Is Wall Street Breaking Up With Abercrombie & Fitch?

Investors may not be ready to break up with Abercrombie & Fitch for the longterm, although the fashion retailer’s stock declining as much as 34% this week might indicate otherwise. 

The drop was an eye-opener, since the teen-to-young-adult Abercrombie chain, along with its surf-oriented Hollister stores, had been Wall Street sweethearts during an impressive two-year brand turnaround. 

“I think the significant decline in stock price was just a normalization, closer to where their price should have been if it were not for the mask created by the success of Hollister over the past two years,” Tyler Higgins, leader of the retail practice at AArete, tells Fortune. 

The company’s stock started its nosedive after a Wednesday earnings call announced same-store sales grew by 1%, rather than the 1.4% estimated by analysts. The company also stated its plans to close three of its flagship stores. In just over 24 hours, Abercrombie’s stock lost $441.5 million in market capitalization. By Thursday, share prices dropped to $16.92 from $25.64. 

While Hollister is a major source of revenue for its parent company, and has largely been credited for Abercrombie’s recent growth, consumer interest has shown signs of leveling. Hollister’s same-store sales fell 1.4% short of analysts’ predictions, rising only 2% this quarter. This time last year, sales had grown 6%. 

“What that trend did was mask the overall problem that has plagued all mall retailers,” Higgins says. “Abercrombie has a foot-traffic problem.” 

This lackluster mall shopping was exacerbated by something as simple as bad weather. 

“In the U.S., where the bulk of Abercrombie & Fitch’s business is, recent mall traffic trends deteriorated, in part reflecting a cooler spring versus last year,” Marie Driscoll, the managing director of Luxury & Fashion at Coresight Research, tells Fortune.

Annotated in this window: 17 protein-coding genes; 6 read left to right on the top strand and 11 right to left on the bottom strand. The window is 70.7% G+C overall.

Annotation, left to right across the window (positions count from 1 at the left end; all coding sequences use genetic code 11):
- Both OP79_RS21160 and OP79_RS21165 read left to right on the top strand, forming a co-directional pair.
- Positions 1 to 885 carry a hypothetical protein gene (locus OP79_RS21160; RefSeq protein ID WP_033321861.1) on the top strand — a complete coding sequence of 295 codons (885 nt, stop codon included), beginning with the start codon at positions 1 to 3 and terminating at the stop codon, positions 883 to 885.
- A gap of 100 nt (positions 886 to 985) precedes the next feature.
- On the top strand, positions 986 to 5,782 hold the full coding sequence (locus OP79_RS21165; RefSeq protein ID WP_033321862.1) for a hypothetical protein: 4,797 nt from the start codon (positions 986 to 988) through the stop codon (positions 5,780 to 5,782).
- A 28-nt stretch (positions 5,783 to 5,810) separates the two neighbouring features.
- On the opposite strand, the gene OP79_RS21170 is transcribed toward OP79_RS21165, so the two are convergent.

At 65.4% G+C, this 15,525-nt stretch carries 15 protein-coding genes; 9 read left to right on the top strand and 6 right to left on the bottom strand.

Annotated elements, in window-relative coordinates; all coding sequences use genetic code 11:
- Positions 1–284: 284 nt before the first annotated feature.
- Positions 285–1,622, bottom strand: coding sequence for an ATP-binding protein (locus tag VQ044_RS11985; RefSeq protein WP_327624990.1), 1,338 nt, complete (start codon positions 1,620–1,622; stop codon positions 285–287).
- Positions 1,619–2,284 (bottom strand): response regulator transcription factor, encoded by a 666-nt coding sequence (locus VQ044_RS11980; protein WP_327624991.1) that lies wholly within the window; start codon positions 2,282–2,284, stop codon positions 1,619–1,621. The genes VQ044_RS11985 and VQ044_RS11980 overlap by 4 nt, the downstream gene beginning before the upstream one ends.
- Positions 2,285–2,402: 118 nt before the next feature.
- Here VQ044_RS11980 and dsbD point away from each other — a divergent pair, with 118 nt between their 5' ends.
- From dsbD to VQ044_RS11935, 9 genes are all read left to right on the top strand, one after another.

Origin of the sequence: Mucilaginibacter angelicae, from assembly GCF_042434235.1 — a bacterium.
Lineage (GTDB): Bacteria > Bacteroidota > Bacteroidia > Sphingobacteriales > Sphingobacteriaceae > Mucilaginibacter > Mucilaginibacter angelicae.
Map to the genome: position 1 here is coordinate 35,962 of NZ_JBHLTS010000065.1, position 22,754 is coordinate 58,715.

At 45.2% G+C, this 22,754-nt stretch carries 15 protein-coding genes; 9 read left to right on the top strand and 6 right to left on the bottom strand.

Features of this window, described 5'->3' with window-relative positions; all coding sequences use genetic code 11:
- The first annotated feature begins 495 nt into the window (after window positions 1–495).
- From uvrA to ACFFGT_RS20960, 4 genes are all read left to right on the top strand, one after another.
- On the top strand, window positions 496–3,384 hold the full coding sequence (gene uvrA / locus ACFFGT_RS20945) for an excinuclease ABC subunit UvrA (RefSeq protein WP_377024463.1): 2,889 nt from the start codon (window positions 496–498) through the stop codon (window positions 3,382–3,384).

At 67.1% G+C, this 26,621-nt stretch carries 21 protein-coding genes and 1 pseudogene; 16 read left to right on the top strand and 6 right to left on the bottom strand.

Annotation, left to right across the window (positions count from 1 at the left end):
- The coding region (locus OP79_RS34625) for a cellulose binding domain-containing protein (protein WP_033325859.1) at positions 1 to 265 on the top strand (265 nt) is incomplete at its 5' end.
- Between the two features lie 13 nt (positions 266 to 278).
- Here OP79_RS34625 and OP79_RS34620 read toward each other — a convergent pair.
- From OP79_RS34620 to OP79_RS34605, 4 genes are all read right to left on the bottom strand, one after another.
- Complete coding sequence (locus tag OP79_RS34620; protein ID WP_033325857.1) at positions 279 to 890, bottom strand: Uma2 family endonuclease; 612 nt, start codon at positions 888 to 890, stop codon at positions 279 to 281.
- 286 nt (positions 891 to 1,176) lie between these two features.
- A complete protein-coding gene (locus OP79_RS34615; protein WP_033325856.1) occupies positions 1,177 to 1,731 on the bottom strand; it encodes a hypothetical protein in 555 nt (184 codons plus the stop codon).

Although investors might be wary about the closure of a Hollister flagship store in New York and two Abercrombie & Fitch flagships in Japan and Italy, as CEO Fran Horowitz assured them Wednesday, “large format, expensive flagships are not part of our go- forward strategy,” since customers now prefer “smaller, more intimate, omni-channel focused spaces.” 

For a couple years, Abercrombie has been investing in smaller locations to create more personalized and engaging experiences—like technologically savvy fitting rooms. 

At the end of its first quarter, Abercrombie & Fitch Co. had 857 stores globally, with 660 in the United States. By the end of the year, it expects to close up to 40 Hollister and Abercrombie & Fitch stores globally and open 85 “new experiences,” which includes new stores and remodels. 

“Abercrombie is realizing what numerous others have and that is: Flagship stores can tax a retailer’s business, especially as they evaluate a major transformation,” Higgins says. “The upside of the transformation is that Abercrombie is becoming more nimble as they improve customer experience as well as productivity of their stores. The downside is that the smaller stores put a greater tax on operating costs for each store to maintain revenue growth in a small format.” 

A Looming Trade War 

A new round of U.S. tariffs on Chinese imports, ordered by President Donald Trump, threaten additional costs of 25% on fashion apparel, which could take a toll on Abercrombie. 

Horowitz told investors the company is “proactively reducing the amount of merchandise sourced from China.” While Abercrombie in 2017 imported approximately 40% of its U.S. merchandise from China, in 2018 it reduced imports to 25%, and hopes to lower its reliance to 20% by the end of 2019. 

“Many apparel and retail executives have conservative outlooks near term as we work out trade and tariff issues,” Driscoll says. “The higher tariffs will impact margins and earnings near term for many. In tandem with other apparel brands and retailers, concerns about the U.S.-China tariff uncertainty has slowed purchases among the fast-growing Chinese middle class/luxury shopper, both in the U.S. and in China,” where Abercrombie has 12 stores. 

The Good News? 

While Abercrombie’s position might seem precarious with its stock declining and looming trade wars, it certainly isn’t the only fashion retailer taking a beating in the market. So does this seemingly ominous market response really represent a retreat from Abercrombie’s turnaround narrative, or is it another case of overhype?